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Warm caves, and deep-sunk valleys, liv'd and lov'd,
In earth's first infancy (as sung the *bard,
By fair Italia's skilful' hand, unknown
The shapely column, and the crumbling busts
Of awful ancestors in long descent?
Yet why should man mistaken deem it nobler
To dwell in palaces, and high roof'd halls,
Than in God's forests, architect supreme!
Say, is the Persian carpet, than the field's
Or meadow's mantle gay, more richly wov'n;
Or softer to the votaries of ease
Than bladed grass perfum'd with dew-drop flow'rs ?.
O taste corrupt! that luxury and pomp,
In specious names of polish'd manners veil'd,
Should proudly banish Nature's simple charms!
All-beauteous Nature! by thy boundless charms'
Oppress'd, O where shall I begin thy praise,
Where turn th' exlatic eye, how ease my breast
That pants with wild astonishment and love?
Dark forests, and the op'ning lawn, refresh'd
With ever-gushing brooks, hill, moadow, dnle,,
The balmy bean-field, the gay-clover'd close.
So sweetly intercbang'd, the lowing ox,
The playful lamb, the distant water.fall,
Now faintly heard, now swelling with the breeze,
The sound of pastoral reed from hazel-bower,
The choral birds, the neighing steed, that snuffs.
His djppled mate, stung with intense desire,
The ripen'd orchard when the ruddy orbs
Betwixt the green leaves blush, the azure skies,.
The cheerful sun that thro' earth's. vitals pours.
Delight and health and heat; all, nil conspire,
To raise, tc.socthe, to harmonize the mind,.
To lift, on wings of praise, to. the great Sire
Of being and of beauty, at whose nod
Creation started. from the gloomy vault
Of dreary Chaos, while the grisly king
Murmur'd to feel his boisterous power confin'd..
Coldly correct, to Shakespear's warblings wild?
Whom on the winding Avon's willow" d banks
Fair Fancy found, and bore the smiling babe
To a close cavern: (still the shepherds shew
The sacred place, whence with religious awe
They hear, returning from the field at eve,,
Strange whisp'rings of sweet music thro' the air),
Here, as with honey gather'd from the rock,
Oft' near some crowded city would I walk,
But let me never fail in cloudless nights, When silent Cynthia in her silver car Thro' the blue concave slides, when shine the hills, Twinkle the streams, and woods look tipt with gold, To seek some level mead, and there invoke Old Midnight's sister, Contemplation sage, (Queen of the rugged brow, and stern-lis'd eye) To lift my soul above this little earth, This folly-fetter'd world: to purge my ears, That 1 may hear the rolling planet's song, And tuneful turning spheres: if this be barr'd, The little Fayes that dance in neighbouring dales, Sipping the night-dew, while they laugh and love, Shall charm me with aerial notes.—As thus I wander musing, lo, what aweful forms Yonder appear! sharpey'd Philosophy Glad in dun robes, an eagle on his wrist, First meets my eye; next, virgin Solitude Serene, who blushes at each gazer's sight; Then Wisdom's hoary head, with crutch in hand,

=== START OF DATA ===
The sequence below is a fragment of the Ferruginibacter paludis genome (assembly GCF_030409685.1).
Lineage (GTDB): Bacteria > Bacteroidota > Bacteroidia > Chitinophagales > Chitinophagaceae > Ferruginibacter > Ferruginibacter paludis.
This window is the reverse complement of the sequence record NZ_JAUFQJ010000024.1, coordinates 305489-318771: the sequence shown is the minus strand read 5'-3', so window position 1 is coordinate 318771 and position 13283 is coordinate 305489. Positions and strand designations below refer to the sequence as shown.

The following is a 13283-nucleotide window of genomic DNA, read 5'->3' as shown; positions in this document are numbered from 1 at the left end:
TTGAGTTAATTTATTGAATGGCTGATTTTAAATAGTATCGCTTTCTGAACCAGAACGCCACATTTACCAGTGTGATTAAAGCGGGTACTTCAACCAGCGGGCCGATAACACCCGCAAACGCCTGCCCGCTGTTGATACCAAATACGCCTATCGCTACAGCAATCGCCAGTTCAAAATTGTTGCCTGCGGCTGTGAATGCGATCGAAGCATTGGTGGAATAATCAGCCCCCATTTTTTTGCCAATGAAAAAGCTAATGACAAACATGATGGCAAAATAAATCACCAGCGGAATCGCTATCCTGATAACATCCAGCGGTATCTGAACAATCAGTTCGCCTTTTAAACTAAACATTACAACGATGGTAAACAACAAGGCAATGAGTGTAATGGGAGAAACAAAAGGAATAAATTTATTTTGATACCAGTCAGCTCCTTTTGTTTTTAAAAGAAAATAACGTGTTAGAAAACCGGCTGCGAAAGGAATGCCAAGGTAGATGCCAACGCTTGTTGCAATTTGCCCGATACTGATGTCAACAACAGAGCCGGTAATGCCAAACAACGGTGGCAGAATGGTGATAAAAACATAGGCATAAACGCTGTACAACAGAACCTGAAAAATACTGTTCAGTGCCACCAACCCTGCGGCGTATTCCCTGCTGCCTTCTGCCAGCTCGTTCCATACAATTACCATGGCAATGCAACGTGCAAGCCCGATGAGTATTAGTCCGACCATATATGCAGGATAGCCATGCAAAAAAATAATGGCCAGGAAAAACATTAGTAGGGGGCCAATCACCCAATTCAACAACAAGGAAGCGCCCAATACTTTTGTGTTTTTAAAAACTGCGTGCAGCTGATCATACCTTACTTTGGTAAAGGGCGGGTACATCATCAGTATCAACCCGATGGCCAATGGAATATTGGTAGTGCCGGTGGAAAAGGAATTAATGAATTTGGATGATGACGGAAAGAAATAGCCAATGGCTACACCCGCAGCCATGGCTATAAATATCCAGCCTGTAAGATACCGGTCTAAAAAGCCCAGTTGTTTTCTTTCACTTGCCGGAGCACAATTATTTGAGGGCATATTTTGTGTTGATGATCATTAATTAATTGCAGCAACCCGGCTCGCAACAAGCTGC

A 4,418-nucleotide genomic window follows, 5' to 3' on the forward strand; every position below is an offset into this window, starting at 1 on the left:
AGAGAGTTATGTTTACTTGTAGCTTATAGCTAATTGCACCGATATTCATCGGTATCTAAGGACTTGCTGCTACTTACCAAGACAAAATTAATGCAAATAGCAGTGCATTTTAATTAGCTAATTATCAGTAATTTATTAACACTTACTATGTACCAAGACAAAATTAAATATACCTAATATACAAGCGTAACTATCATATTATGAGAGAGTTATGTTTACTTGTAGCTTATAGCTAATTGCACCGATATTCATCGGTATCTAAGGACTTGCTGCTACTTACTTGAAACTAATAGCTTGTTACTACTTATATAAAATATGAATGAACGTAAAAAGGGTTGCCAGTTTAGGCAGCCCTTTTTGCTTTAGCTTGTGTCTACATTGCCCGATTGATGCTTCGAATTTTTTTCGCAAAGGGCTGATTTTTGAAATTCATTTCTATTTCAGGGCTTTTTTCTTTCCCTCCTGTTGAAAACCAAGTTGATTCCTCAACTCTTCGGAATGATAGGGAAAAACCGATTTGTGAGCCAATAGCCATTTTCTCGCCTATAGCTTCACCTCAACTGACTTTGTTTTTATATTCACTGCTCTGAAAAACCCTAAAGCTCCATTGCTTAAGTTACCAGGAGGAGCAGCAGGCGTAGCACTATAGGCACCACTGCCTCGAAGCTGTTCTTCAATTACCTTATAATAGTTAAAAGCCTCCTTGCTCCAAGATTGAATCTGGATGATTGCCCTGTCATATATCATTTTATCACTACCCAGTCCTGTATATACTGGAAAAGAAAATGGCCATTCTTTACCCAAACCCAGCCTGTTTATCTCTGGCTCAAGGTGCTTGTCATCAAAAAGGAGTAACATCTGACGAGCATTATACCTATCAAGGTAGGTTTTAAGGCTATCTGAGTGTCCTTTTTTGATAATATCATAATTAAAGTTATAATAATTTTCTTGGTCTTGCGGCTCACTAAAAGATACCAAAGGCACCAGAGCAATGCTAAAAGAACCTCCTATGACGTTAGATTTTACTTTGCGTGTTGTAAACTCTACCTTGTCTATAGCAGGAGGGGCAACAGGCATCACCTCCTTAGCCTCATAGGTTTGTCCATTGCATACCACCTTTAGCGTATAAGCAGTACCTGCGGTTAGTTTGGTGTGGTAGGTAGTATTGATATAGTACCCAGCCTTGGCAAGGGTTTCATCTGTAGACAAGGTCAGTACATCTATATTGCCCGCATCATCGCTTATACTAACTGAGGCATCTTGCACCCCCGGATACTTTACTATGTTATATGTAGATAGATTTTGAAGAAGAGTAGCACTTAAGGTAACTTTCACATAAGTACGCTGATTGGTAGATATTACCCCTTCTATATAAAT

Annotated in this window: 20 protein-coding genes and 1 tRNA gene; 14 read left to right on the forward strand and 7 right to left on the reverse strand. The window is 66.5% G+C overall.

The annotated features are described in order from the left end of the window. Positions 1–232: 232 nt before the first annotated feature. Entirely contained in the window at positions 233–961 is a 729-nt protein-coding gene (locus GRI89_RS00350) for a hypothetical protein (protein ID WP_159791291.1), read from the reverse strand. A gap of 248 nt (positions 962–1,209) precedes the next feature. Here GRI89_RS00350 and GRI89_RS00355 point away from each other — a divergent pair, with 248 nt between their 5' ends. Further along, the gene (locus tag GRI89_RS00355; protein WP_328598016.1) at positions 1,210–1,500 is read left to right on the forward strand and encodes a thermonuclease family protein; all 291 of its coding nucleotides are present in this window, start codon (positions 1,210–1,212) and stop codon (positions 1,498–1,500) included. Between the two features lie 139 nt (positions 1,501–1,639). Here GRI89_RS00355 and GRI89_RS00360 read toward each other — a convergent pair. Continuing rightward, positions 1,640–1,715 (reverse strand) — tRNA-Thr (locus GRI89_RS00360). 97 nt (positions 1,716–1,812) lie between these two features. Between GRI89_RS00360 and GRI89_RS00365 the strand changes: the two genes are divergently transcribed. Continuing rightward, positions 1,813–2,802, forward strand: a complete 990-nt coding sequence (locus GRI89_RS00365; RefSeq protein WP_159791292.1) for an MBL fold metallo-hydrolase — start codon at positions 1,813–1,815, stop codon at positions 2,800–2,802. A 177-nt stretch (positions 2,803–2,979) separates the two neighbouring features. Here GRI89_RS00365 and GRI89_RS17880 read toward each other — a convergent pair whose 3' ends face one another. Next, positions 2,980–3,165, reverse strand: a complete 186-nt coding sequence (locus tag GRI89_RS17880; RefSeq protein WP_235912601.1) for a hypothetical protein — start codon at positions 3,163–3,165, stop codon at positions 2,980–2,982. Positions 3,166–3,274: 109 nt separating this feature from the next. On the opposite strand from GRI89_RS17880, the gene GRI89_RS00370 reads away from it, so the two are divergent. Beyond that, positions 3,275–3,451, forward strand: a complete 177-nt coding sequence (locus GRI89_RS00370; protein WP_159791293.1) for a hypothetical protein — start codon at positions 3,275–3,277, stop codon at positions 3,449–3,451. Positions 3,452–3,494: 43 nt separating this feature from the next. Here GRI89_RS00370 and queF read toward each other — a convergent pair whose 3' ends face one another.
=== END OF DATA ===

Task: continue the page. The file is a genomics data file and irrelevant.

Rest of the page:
Trembling, and bent with age; last Virtue's self
Smiling, in white array'd, who with her leads
Sweet Innocence, that prattles by her side,
A naked boy !—Harass'd with fear I stop,
I gaze, when Virtue thus—• Whoe'er thou art,
'Mortal, by whom I deign to be beheld .
'In these my midnight walks; depart, and say- P
'That henceforth I and my immortal traia
'Forsake Britannia's isle; who fondly stoops
'To vice, her favourite paramour.'—She spoke,
And as she turn'd, her round and rosy neck,
Her flowing train, and long ambrosial hair,
Breathing rich odours, I enamour'd view.
O who will bear me then to western climes, (Since Virtue leaves our wretched land) to fields. Yet unpolluted with Iberian, swords :. The isles of innocence, from: mortal view Deeply retir'd, beneath a plantain's shade, Where Happiness and Quiet sit enthron'd, With simple Indian swains, that I may hunt The boar and tiger thro' savannahs wild, Thro' fragrant deserts, and through citron-groves.. There fed on dates and herbs, would I despise The far-fetch'd cates of Luxury, and hoards Of narrow-hearted Avarice; nor heed The distant din of the tumultuous worldi So when rude whirlwinds rouse the roaring main,, Beneath fair Thetis sits, in coral caves, Serenely gay, nor sinking sailors' cries Disturb her sportive nymphs, who round her formi The light fantastic dance, or for her hair Weave rosy crowns, or with according lutes (
Grace the soft warbles of her honied voice.
Ode to Fancy.
0 Parent of each lovely Muse, Thy spirit o'er my soul diffuse* O'er all my artless songs preside,. My footsteps to thy temple guide, To offer, at thy turf-built shrine, 111 golden cups no costly wine.
No murder'd fatling of the flock,
O Nymph, with loosely-flowing hair,
Me, Goddess, by the right-hand lead, Sometimes thro' the yellow mead,